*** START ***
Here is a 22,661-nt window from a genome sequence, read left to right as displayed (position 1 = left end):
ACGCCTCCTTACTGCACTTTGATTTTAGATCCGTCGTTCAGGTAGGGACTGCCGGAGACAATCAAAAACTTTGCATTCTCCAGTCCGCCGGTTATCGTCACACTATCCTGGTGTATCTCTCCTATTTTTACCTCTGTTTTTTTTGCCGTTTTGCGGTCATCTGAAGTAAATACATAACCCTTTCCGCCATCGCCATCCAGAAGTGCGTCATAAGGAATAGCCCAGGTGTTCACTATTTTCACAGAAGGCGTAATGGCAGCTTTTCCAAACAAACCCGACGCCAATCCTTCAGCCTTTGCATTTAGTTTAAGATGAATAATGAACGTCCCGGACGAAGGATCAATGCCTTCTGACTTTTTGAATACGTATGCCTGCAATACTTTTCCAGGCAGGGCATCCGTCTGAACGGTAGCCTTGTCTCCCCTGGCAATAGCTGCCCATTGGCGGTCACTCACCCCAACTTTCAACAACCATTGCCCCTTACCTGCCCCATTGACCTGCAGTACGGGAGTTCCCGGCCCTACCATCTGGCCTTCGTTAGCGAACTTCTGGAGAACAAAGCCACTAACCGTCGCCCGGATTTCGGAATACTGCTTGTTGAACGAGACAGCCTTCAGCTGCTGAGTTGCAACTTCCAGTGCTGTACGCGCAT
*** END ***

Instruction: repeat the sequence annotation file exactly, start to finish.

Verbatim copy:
Here is a 22,661-nt window from a genome sequence, read left to right as displayed (position 1 = left end):
ACGCCTCCTTACTGCACTTTGATTTTAGATCCGTCGTTCAGGTAGGGACTGCCGGAGACAATCAAAAACTTTGCATTCTCCAGTCCGCCGGTTATCGTCACACTATCCTGGTGTATCTCTCCTATTTTTACCTCTGTTTTTTTTGCCGTTTTGCGGTCATCTGAAGTAAATACATAACCCTTTCCGCCATCGCCATCCAGAAGTGCGTCATAAGGAATAGCCCAGGTGTTCACTATTTTCACAGAAGGCGTAATGGCAGCTTTTCCAAACAAACCCGACGCCAATCCTTCAGCCTTTGCATTTAGTTTAAGATGAATAATGAACGTCCCGGACGAAGGATCAATGCCTTCTGACTTTTTGAATACGTATGCCTGCAATACTTTTCCAGGCAGGGCATCCGTCTGAACGGTAGCCTTGTCTCCCCTGGCAATAGCTGCCCATTGGCGGTCACTCACCCCAACTTTCAACAACCATTGCCCCTTACCTGCCCCATTGACCTGCAGTACGGGAGTTCCCGGCCCTACCATCTGGCCTTCGTTAGCGAACTTCTGGAGAACAAAGCCACTAACCGTCGCCCGGATTTCGGAATACTGCTTGTTGAACGAGACAGCCTTCAGCTGCTGAGTTGCAACTTCCAGTGCTGTACGCGCAT